"question businesses .. on their hiring process for contractors, how they determine employment status and the process for deciding whether to outsource services."
With what authority do they do this?

This is particularly pertinent when the NAO reported that executives managing engagements are struggling to assess employment status (as are of course HMRC, tribunals and Uncle Tom Cobley)!

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By dmmarler
12th May 2022 10:59

Since when did you put a supplier on a payroll system? If you put anyone on a payroll system it means you are not sure about their status, and should probably have put them onto payroll at the outset. Come on John, either it is Jill or Joe Bloggs the plumber who is fixing something and will go away when the work is done (brings own kit, etc.) and who goes on purchase ledger, or it is a software person with intimate knowledge of your systems working for you on your system under your control on your premises - who is effectively on a short term employment contract- and who should be on payroll (with all the addtional HR work, pensions and NI costs that entails).

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By dmmarler
12th May 2022 11:07

Error504

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By Ben Alligin
12th May 2022 11:26

I have clients who used to work for the MOD, who post financial crash were told by MOD HR to form a company and report for work (same desk/same job/same location) on Monday following incorporation. This was done to comply with George Osborne's requirement for all government department to make savings in their budgets. They achieved this by shifting a lot of employees off payroll. I also know the NHS did something similar.

Interestingly HMRC have not gone after any Ministries at Whitehall and dragged them in front of the FTT etc. Different rules for government departments?!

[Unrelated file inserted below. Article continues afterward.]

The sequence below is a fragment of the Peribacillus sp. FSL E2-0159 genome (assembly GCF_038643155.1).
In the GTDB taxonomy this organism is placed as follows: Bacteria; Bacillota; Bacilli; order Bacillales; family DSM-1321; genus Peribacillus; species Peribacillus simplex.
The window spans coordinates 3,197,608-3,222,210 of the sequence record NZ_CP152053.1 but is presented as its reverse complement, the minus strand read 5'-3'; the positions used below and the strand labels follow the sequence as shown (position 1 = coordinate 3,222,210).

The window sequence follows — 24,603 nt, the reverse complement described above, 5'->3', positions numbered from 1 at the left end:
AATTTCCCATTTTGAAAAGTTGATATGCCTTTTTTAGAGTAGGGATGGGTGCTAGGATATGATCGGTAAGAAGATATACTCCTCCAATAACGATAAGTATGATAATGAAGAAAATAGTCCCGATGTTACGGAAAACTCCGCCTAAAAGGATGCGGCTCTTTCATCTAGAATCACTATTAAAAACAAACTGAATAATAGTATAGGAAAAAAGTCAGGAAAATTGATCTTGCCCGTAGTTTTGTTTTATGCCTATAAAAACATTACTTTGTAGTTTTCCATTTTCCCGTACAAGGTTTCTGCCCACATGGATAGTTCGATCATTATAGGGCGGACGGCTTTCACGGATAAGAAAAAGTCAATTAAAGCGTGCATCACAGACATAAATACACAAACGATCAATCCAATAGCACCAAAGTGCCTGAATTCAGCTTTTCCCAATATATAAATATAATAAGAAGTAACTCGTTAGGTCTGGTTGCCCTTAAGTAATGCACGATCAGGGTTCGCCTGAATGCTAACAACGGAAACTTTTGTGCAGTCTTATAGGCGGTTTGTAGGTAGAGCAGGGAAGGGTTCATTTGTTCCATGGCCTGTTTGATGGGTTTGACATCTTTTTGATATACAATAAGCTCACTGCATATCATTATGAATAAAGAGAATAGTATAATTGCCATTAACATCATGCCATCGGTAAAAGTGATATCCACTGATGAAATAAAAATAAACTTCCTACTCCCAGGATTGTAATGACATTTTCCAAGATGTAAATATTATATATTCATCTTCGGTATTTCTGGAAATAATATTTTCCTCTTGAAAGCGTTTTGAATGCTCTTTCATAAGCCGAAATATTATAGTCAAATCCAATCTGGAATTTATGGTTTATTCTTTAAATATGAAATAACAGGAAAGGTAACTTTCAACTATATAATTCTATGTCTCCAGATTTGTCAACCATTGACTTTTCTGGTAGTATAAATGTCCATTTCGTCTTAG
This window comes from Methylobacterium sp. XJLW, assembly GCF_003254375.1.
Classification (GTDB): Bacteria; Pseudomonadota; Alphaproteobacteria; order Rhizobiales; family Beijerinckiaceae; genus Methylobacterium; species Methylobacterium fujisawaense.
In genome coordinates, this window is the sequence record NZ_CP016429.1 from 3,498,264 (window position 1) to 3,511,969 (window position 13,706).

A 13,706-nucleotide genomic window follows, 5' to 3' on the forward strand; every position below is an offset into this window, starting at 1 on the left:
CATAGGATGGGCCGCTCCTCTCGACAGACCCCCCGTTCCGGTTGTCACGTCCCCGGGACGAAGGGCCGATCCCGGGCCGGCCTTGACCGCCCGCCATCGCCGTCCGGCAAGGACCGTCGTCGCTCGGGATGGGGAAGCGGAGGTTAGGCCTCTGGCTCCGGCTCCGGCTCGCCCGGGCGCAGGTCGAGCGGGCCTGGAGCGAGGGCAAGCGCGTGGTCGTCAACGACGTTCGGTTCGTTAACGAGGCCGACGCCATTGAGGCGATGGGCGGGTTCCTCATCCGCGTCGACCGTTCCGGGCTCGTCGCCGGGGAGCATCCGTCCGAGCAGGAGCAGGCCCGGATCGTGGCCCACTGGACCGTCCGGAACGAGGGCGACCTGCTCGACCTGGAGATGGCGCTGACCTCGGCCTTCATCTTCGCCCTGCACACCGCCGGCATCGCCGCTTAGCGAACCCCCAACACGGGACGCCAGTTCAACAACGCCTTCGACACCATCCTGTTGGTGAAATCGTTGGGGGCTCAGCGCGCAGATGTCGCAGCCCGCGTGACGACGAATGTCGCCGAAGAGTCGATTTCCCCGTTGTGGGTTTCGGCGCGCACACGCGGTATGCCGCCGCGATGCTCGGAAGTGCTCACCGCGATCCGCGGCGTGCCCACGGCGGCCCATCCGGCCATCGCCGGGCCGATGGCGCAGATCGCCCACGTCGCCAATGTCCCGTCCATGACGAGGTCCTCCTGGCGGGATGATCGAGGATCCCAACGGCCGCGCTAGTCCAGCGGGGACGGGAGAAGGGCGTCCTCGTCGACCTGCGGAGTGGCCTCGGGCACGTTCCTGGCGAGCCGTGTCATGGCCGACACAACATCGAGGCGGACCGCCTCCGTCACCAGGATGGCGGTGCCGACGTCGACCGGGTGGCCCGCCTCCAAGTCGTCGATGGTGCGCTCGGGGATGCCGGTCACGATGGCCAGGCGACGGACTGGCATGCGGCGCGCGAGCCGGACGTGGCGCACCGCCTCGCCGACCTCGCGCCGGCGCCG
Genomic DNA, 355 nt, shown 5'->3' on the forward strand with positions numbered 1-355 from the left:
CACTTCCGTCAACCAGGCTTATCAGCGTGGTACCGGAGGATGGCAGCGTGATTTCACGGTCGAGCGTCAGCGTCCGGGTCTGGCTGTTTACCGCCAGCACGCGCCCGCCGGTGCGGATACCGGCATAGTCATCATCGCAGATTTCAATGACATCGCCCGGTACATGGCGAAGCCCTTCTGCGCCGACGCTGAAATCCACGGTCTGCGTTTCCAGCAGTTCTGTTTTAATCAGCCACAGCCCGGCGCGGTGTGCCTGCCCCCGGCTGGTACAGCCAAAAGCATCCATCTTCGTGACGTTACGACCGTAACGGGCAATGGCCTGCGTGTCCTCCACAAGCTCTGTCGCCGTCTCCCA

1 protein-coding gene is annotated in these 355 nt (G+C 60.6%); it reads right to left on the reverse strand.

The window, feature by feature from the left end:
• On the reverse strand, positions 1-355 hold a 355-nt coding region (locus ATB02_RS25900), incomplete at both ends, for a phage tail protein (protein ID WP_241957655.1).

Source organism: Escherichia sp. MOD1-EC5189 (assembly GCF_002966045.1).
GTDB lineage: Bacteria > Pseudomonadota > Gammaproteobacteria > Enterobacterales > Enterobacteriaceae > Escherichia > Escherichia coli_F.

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Replying to Ben Alligin:
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By Hugo Fair
12th May 2022 13:30

Actually that last sentence isn't true (although I sympathise with the sentiment).

A random selection of headlines in the last 12 months shows:
* Dept for Work & Pensions - in July 2021 DWP was issued with a £87.9m tax bill;
* Home Office - shortly afterwards the HO faced a £29.5m tax bill (with interest) for 'careless' IR35 failings + a £4m penalty;
* HM Courts & Tribunal Service - also then was handed a £12.5m tax bill.

There may be others (unreported or not noticed by me), but the 'interesting' fact is the paucity of detail on these cases - including how little appears to be levied in penalties as opposed to a bill for the back-dated deemed employments.

My bigger surprise (not) is that so far HMRC hasn't charged itself!

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Replying to Ben Alligin:
RLI
By lionofludesch
13th May 2022 10:35

Ben Alligin wrote:

I have clients who used to work for the MOD, who post financial crash were told by MOD HR to form a company and report for work (same desk/same job/same location) on Monday following incorporation. This was done to comply with George Osborne's requirement for all government department to make savings in their budgets. They achieved this by shifting a lot of employees off payroll. I also know the NHS did something similar.

Interestingly HMRC have not gone after any Ministries at Whitehall and dragged them in front of the FTT etc. Different rules for government departments?!

This just illustrates the level of thinking at Government level.

The way to cut down on Government spending is to reduce Government income.

"Lions led by donkeys" applies just as much today as it did 100 years ago but nowadays it's in the financial department.

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By ireallyshouldknowthisbut
13th May 2022 09:41

Is it just me who hates the insidious wording "off payroll"?

If it ain't an employee it ought not be on your payroll.

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Replying to ireallyshouldknowthisbut:
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By Hugo Fair
13th May 2022 14:33

No you're not on your own ... although it's equalled in my pantheon of hatred of HMRC's mangling of our language by many others - such as 'payrolling benefits'.

Nouns vs verbs, anyone?